A Burning Amazon Rainforest Is Equivalent To A “Doomsday Bomb”

Amazon river basin is roughly the size of Australia. Created at the beginning of the world by a smashing of tectonic plates, it was the cradle of inland seas and continental lakes.

For the last several million years, it has been blanketed by a teeming tropical biome of 400 billion trees and vegetation so dense and heavy with water, it exhales a fifth of Earth’s oxygen, stores centuries of carbon, and deflects and consumes an unknown but significant amount of solar heat.

As the Amazon Rainforest continues to burn as a result of cut-and-burn deforestation practices, we steadily approach the point of no return.

Over the last 50 years, about 20 percent of the rainforest has been burned or cut away. As the current fires rage on and the policies that led to them continue to exist, another 20 percent — that’s 300,000 square miles — could soon be gone as well.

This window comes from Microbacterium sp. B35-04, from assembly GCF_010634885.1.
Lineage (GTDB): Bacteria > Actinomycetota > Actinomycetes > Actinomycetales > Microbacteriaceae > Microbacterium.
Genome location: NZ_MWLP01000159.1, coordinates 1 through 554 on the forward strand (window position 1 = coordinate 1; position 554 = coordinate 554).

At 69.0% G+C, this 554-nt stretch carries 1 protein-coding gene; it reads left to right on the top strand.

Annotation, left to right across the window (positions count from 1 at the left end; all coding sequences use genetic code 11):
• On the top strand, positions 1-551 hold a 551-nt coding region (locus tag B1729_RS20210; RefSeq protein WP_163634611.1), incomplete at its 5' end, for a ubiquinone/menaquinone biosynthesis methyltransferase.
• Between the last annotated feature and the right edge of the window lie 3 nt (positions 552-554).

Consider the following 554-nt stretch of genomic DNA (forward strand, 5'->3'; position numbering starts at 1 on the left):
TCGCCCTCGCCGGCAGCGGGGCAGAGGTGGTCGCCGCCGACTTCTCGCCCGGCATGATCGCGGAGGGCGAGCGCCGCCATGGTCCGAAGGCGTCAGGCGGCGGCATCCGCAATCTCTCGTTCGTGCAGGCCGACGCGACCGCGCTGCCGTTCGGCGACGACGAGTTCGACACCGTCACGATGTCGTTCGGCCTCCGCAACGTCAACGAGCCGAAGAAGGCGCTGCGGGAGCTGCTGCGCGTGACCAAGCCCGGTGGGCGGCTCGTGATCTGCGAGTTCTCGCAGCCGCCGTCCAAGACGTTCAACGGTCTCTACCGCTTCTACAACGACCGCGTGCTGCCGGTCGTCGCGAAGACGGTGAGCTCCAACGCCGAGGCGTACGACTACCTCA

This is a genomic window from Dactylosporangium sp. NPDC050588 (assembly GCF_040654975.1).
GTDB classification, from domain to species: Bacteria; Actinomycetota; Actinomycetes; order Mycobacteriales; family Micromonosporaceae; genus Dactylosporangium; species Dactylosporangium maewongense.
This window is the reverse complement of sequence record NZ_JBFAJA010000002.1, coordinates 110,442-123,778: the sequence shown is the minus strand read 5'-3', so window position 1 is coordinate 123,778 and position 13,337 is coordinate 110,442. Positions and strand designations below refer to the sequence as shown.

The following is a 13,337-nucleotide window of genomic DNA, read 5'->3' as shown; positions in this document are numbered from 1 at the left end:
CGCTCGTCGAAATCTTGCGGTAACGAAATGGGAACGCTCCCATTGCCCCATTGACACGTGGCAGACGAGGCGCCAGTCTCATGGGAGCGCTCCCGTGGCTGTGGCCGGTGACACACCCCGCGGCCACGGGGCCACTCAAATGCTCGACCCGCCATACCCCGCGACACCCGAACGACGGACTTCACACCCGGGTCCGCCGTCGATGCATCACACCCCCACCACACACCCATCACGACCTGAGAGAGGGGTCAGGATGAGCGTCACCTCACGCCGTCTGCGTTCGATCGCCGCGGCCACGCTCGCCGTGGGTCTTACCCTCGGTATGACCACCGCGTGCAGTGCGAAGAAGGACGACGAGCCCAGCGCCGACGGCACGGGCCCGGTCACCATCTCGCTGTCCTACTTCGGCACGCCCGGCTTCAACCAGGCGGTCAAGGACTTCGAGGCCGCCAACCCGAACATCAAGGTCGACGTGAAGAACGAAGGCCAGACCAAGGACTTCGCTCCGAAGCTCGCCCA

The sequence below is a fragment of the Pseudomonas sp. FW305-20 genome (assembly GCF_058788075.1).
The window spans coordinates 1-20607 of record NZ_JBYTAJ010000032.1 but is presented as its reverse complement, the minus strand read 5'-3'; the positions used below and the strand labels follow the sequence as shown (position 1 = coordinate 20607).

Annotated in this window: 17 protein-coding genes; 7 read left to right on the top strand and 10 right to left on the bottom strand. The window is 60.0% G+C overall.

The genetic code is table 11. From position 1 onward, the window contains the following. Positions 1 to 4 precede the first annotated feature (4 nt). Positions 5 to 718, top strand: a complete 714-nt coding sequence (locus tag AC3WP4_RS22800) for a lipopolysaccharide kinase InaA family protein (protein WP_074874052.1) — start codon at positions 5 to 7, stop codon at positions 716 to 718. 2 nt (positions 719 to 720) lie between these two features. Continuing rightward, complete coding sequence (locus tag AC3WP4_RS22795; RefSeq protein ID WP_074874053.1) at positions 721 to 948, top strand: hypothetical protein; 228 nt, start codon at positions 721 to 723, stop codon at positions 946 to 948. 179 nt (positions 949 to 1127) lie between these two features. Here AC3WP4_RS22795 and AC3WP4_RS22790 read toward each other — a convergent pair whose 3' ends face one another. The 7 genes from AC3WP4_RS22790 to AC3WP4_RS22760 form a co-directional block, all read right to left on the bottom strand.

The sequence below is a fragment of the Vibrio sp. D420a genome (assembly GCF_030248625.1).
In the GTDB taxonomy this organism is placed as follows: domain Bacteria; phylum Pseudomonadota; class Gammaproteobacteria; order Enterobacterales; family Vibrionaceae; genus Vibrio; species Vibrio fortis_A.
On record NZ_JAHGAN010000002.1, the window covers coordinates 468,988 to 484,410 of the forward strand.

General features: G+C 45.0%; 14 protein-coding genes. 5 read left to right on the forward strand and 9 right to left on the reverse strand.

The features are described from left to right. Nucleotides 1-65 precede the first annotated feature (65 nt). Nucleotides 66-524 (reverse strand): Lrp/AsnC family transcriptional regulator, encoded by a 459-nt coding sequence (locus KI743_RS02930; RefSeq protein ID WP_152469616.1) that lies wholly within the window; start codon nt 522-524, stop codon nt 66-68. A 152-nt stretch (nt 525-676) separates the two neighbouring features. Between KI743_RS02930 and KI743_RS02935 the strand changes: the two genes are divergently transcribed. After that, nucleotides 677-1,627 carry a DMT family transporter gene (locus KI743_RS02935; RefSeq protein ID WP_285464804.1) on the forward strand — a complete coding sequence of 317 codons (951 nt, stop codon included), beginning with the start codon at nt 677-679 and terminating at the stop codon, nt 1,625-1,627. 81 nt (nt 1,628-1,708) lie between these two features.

At that point, scientists warn of a “cascading system collapse,” in which the Amazon begins to completely crumble, and release a planet-devastating amount of stored carbon in the process.

The Amazon rainforest used to be a major carbon sink, meaning a place that kept vast stores of sequestered carbon from entering and heating the atmosphere.

If more gets chopped or burned away, the resulting greenhouse gas emissions would be equivalent to a “doomsday bomb,” that would not only lead to the crumbling of the rest of the forest, but potentially also planet-wide environmental destruction.

Reference- The Intercept, Futurism